Indian bid to cut aviation emissions set for takeoff
The Directorate General of Civil Aviation (DGCA) issued a note earlier this month requiring the monitoring of both emissions directly from aircraft and those arising from the operation and use of airports, including ground support equipment, power generation and ground transport.
The order covers all scheduled domestic airlines, airports with more than 10,000 flights in and out, and some non-scheduled operators, and appears designed to build up an overall carbon footprint for the aviation industry in India.
The move may come as a surprise, given India has been vocal in its opposition to new EU rules that require airlines to purchase carbon permits to cover their flights in and out of its airports.
However, a senior airport official told the Times of India that monitoring emissions was the first step towards reducing the impact of the sector, which contributes around three per cent of the global emissions total, but whose contribution is predicted to rise substantially unless action is taken.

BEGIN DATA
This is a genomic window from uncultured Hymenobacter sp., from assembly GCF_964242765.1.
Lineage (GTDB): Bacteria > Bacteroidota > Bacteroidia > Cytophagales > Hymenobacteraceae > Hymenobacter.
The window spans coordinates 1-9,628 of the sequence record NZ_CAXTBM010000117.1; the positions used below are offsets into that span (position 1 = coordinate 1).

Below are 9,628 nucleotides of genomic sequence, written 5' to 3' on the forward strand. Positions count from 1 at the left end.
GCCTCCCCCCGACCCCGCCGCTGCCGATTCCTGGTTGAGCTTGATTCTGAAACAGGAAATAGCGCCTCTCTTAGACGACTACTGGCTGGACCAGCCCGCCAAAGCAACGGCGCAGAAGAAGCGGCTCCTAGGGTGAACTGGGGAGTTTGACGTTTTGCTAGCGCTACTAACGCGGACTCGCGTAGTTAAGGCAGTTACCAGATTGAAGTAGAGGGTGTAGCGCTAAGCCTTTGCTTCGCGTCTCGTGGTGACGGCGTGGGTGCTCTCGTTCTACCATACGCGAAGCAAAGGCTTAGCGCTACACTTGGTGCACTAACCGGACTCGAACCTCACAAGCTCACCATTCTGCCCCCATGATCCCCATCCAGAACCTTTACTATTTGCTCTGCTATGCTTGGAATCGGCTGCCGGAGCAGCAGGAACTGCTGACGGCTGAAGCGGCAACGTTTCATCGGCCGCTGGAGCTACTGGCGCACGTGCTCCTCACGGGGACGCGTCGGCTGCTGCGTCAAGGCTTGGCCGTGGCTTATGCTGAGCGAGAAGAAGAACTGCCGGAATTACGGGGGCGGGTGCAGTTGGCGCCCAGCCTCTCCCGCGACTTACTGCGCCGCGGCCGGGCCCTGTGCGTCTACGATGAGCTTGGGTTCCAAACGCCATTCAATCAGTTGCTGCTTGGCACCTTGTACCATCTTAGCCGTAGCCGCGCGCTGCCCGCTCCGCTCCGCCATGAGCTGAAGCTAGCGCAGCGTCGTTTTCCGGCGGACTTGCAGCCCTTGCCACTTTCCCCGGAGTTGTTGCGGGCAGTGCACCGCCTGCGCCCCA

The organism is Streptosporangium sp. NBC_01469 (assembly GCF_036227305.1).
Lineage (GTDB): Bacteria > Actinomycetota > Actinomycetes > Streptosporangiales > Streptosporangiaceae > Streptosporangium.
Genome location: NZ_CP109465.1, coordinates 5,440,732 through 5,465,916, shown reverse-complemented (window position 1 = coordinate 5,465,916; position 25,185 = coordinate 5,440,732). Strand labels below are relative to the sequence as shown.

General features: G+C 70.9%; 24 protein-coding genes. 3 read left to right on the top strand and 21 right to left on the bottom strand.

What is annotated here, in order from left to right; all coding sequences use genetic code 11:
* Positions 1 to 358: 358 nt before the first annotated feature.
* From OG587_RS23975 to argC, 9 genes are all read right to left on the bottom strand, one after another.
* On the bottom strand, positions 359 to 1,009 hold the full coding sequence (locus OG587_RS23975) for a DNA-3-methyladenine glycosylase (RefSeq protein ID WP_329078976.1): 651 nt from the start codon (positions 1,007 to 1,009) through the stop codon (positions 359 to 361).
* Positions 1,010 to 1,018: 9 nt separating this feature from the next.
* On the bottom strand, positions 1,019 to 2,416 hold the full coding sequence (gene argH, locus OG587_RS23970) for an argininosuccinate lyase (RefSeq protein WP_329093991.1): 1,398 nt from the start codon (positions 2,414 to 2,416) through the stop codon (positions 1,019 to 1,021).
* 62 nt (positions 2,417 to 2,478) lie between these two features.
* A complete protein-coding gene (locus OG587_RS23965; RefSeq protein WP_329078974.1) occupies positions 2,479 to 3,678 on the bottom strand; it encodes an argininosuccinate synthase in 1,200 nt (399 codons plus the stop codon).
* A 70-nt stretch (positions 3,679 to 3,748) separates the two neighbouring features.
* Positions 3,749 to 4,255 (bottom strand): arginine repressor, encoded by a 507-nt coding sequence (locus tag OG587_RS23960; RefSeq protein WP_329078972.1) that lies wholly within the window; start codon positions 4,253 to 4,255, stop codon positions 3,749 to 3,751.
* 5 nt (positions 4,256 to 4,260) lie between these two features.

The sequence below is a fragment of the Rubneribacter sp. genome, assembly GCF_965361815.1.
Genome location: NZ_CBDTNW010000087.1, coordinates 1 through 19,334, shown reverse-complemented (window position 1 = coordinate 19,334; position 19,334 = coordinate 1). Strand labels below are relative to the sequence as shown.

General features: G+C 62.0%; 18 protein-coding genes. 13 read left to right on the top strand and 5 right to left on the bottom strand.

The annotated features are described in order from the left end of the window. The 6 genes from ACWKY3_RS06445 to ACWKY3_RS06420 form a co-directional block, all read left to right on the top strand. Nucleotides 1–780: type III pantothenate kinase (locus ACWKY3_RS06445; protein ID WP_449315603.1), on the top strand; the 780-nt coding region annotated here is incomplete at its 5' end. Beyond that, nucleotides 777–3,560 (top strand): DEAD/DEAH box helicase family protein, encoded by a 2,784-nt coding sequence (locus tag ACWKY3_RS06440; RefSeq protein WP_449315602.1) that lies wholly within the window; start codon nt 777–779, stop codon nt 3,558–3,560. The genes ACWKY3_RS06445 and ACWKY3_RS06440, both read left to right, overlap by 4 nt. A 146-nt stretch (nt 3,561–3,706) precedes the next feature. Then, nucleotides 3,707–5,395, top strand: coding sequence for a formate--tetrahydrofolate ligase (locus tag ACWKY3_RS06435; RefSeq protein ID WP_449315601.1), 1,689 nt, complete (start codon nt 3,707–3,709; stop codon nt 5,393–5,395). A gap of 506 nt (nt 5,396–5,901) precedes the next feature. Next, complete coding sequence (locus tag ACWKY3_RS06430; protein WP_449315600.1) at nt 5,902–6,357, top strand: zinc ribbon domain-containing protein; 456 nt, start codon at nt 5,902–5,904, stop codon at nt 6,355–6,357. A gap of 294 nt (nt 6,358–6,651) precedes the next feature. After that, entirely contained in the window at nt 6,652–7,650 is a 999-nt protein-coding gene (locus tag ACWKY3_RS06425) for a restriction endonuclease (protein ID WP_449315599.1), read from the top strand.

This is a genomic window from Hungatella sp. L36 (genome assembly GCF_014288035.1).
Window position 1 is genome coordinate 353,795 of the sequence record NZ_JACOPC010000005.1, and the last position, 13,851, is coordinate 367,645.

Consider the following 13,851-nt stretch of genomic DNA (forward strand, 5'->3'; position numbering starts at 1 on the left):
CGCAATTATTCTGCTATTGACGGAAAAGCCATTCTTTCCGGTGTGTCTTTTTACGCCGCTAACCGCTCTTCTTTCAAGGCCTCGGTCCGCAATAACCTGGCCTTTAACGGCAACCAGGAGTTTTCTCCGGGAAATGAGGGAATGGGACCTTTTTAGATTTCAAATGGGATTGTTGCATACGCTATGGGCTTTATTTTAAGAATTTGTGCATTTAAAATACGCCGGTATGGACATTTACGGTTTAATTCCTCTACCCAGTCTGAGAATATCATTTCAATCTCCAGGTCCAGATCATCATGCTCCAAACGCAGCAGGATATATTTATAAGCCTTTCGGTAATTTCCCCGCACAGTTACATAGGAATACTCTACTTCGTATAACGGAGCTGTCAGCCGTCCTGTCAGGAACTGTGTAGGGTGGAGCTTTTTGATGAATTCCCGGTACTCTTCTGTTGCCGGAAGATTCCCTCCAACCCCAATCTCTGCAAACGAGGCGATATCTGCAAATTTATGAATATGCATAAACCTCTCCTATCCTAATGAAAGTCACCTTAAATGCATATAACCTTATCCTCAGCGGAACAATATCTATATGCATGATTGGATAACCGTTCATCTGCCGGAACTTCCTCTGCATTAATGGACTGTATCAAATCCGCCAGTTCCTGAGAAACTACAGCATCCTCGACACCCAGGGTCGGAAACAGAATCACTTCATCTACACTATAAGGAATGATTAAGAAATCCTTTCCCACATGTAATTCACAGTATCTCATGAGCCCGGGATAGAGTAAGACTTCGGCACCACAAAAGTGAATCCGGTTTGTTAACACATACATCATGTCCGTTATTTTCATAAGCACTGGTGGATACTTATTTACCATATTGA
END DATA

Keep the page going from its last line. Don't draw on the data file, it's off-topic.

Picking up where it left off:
“Though this is a very basic exercise, it will help us know where we are burning more fuel. It will help us analyse patterns of fuel and power consumption,” he told the paper.
“Later, we can devise methods to reduce emissions where it is required and is possible. The inventory will act as a reference point to cut down the release.”
Despite international opposition to the EU’s move to include airlines in its emissions trading scheme, the bloc has shown no signs of backing down and yesterday opened a new Union Registry to enable carriers to open carbon trading accounts.
The partial activation of the Union Registry for airlines is a first step before it becomes fully operational, which will allow carriers to transfer allowances and international credits with other participants in the EU ETS. However, the EU does not expect this to happen before June.